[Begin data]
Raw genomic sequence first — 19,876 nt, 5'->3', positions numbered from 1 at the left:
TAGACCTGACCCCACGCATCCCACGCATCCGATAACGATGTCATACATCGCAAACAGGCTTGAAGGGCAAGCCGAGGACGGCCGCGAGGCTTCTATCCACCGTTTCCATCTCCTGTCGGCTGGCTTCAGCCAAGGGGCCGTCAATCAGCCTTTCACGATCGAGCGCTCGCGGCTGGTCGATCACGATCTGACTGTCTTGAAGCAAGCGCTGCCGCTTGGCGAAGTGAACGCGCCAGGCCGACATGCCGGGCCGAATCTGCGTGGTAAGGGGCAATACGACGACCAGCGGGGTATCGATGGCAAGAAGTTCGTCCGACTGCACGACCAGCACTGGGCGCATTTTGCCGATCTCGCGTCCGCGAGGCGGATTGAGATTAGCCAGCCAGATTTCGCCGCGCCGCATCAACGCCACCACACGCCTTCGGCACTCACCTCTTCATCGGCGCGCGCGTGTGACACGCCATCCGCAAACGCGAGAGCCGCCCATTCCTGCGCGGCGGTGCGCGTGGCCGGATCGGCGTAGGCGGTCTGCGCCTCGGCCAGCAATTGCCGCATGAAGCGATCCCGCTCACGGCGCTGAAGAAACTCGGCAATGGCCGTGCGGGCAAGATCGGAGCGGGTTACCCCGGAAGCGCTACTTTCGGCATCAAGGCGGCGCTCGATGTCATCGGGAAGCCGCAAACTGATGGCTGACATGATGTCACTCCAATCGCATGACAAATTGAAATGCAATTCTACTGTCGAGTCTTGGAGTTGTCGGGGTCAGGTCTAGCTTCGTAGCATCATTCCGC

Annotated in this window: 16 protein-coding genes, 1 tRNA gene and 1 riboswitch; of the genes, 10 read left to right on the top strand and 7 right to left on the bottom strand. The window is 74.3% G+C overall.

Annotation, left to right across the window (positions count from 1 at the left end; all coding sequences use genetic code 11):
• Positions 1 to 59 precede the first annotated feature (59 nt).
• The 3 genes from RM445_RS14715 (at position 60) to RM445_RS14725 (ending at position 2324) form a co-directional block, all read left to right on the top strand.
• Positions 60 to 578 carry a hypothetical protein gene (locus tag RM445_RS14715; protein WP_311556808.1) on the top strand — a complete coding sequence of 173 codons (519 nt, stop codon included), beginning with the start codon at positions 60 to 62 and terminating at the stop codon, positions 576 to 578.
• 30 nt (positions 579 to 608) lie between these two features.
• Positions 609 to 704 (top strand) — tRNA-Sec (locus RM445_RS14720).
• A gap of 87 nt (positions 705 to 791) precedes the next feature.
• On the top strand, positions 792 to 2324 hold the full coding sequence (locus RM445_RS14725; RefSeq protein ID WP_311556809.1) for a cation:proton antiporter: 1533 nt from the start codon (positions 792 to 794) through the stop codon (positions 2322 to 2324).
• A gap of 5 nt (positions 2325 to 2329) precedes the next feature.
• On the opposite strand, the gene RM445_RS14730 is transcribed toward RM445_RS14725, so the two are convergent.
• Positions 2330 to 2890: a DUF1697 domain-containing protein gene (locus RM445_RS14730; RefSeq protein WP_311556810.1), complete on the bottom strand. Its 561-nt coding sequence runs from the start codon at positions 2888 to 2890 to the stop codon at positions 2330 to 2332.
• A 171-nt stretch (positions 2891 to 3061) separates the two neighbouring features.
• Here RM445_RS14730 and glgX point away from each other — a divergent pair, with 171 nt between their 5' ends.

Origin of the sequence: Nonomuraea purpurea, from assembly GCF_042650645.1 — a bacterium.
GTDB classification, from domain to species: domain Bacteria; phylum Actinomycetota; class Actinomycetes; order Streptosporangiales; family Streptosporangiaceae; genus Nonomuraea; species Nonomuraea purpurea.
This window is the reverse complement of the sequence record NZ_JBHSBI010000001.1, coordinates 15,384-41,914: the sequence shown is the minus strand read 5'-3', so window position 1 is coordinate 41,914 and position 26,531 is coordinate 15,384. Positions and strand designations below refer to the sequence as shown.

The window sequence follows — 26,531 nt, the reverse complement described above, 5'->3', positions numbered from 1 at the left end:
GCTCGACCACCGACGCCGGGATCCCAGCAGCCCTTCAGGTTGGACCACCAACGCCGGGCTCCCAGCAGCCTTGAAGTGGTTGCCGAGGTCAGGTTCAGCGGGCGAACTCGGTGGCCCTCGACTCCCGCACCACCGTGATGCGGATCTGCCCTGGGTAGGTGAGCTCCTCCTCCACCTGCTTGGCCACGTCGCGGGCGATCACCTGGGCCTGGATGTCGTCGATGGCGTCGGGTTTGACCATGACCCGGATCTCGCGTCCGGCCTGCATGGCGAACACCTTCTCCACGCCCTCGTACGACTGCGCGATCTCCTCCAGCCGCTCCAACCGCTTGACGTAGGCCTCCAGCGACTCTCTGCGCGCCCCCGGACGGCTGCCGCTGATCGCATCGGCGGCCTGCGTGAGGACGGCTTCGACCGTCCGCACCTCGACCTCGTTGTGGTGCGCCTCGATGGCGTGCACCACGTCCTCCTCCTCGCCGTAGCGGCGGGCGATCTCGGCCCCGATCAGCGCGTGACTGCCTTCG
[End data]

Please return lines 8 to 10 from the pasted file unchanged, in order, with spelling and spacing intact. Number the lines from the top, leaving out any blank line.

• 30 nt (positions 579 to 608) lie between these two features.
• Positions 609 to 704 (top strand) — tRNA-Sec (locus RM445_RS14720).
• A gap of 87 nt (positions 705 to 791) precedes the next feature.